Life-saving “opioid antagonist” now in the hands of Chambers Co. Deputies

Local News

CHAMBERS COUNTY, Ala. (WRBL) A potentially life-saving event took place Wednesday inside the Chambers County Sheriff’s Office as two women, grieving family and friends taken by opioid overdoses, placed a life-saving reversal drug in the hands of deputies.  

Chambers County Deputies now have Narcan kits in their patrol vehicles. Narcan nasal spray is a form of Noloxone, a benign treatment for reversing a deadly opioid overdose if administered in time.  

The main concern is Fentanyl, a synthetic opioid, 50 times more potent than heroin. Officers who have accidentally touched fentanyl, during a search or arrest, have overdosed and nearly died.  Now, Chambers deputies have Narcan for themselves and to help others who are overdosing.
 
“It is personal for me,” shared Kacey Cox who lost her 23-year old nephew Chandler last year when he swallowed a Xanaz pill laced with Fentanyl.  Even as a registered nurse, Cox had no idea Narcan could have saved Chandler’s life if administered in time.   

“So it is our mission in life to make sure everyone in both Georgia and Alabama know about that,” said Cox.

Out of her grief, The Chandler Foundation was born.  The group’s first success is connecting Chambers County Sheriff’s Office with Alabama’s Harm Reduction Coalition, who helped secure a $4200.00 from the Alabama Department of Mental Health to fund Narcan kits for all 28 Chambers County deputies. News 3 was told and reported on-air the grant was for $2100.00. The information was updated after the story aired. 
 

“I sleep better at night knowing the guys who are out there at night searching cars and who may run into it and are overcome with it that we do have a method we can use to save them,” said Chief Deputy Richard Carter.

Ella Bannister is the founder of Alabama Harm Reduction Coalition. The group is working on its non-profit status. Bannister is a drug counselor and a former first responder who has seen the impacts of drug addiction devastate family and friends.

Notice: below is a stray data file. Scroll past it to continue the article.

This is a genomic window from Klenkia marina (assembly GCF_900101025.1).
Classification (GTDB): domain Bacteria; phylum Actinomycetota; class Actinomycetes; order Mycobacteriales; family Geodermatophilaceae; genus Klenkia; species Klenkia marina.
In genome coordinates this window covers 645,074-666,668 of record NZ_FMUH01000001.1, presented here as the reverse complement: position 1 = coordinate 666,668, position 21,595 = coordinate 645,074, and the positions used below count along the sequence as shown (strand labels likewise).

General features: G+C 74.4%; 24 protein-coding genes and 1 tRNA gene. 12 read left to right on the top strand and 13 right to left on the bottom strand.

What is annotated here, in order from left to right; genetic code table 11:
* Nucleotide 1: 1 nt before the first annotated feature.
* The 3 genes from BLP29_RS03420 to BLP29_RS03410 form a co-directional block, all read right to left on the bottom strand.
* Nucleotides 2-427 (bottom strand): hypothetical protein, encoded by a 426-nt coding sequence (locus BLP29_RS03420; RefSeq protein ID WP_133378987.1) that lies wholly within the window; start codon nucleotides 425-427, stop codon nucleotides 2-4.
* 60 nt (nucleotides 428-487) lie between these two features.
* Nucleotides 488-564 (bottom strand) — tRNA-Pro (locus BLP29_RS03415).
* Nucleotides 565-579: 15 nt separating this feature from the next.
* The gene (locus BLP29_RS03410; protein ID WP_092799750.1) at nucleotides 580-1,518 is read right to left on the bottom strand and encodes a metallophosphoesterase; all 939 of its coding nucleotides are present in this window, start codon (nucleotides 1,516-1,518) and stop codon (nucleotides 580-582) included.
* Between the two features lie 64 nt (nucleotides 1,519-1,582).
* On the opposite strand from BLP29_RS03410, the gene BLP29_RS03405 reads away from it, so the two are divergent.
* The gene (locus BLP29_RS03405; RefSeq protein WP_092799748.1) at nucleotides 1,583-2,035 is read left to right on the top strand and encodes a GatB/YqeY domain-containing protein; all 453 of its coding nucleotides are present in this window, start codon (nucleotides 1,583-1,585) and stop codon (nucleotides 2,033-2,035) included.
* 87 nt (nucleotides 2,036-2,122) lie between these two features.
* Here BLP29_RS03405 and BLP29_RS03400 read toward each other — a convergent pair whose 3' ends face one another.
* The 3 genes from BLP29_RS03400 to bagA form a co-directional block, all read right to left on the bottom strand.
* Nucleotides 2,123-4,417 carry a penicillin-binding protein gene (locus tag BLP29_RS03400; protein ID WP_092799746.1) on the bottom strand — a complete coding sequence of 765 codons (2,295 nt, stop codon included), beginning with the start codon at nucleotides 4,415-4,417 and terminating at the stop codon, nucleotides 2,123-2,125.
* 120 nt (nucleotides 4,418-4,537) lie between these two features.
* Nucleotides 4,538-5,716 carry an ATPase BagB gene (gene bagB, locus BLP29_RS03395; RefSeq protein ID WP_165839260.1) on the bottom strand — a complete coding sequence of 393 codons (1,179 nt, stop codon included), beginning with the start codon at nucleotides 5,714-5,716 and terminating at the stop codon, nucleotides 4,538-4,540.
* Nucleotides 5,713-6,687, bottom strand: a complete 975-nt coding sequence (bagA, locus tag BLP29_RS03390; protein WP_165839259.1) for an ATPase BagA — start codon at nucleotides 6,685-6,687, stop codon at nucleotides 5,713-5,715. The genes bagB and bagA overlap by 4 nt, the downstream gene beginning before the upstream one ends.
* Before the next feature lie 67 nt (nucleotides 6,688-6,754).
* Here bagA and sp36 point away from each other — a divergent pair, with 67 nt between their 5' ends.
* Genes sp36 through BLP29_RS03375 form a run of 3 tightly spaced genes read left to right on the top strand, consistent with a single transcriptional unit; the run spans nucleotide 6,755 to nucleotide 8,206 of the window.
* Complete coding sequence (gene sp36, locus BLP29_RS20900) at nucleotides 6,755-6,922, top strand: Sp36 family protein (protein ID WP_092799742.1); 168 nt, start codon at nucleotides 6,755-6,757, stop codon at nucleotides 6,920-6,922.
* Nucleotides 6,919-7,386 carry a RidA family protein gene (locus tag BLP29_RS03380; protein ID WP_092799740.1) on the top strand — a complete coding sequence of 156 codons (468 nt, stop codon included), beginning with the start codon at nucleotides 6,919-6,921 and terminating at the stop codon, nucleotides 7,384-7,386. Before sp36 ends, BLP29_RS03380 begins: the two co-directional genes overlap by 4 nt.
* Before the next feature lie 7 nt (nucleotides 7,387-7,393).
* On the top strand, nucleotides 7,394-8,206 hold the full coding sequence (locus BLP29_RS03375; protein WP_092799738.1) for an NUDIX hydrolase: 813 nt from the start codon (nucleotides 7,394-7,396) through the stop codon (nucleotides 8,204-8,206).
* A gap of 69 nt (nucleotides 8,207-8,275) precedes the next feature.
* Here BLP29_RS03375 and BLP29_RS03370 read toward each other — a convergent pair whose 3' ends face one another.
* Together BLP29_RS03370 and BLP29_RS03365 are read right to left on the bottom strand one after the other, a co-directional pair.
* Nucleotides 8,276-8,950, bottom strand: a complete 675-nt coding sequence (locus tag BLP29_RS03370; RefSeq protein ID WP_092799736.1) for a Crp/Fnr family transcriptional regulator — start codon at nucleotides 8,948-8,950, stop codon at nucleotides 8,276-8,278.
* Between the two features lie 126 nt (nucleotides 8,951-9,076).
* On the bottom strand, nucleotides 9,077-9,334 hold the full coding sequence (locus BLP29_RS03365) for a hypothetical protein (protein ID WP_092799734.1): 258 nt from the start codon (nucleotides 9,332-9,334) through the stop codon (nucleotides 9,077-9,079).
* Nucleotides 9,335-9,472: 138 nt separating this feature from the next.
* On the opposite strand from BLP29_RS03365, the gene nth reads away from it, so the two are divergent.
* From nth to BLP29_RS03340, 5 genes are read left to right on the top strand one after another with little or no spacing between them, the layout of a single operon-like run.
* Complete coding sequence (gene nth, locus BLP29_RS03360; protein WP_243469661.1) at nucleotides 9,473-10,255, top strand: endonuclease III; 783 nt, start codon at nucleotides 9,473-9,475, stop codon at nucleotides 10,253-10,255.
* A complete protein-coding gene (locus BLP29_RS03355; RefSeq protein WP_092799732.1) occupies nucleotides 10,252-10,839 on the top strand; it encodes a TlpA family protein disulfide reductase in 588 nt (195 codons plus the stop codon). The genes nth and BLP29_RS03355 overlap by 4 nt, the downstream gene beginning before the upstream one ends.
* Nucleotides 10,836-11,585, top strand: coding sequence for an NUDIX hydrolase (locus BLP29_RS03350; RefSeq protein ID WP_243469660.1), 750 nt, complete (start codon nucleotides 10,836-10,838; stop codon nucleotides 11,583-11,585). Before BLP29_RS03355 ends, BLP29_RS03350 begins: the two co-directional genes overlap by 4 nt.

“What we can do is allow officers, individuals, individuals of use, and impacted family to be able to have this so we can put some brakes on this train that is coming…because it is coming,” shared Bannister.

The CDC reports more than 70-thousand overdose in 2017.  The national epidemic is growing, recognized President Trump and the U.S. Surgeon General who’ve worked to free up funding to distribute  2.7 million doses of the reversal drug.

“It’s important to remove the stigma.  This is not an indigent problem, not a homeless problem, this is a problem that does not discriminate with age or socia economic groups. It is a disease, and it will kill folks,” said Bannister.

Bannister says data cards come with each kit. Aafter a deputy uses a dose, necessary information is collected and sent into the state. Bannister says information collected is vital to understanding the opioid addiction in Alabama and securing funding to fight it.

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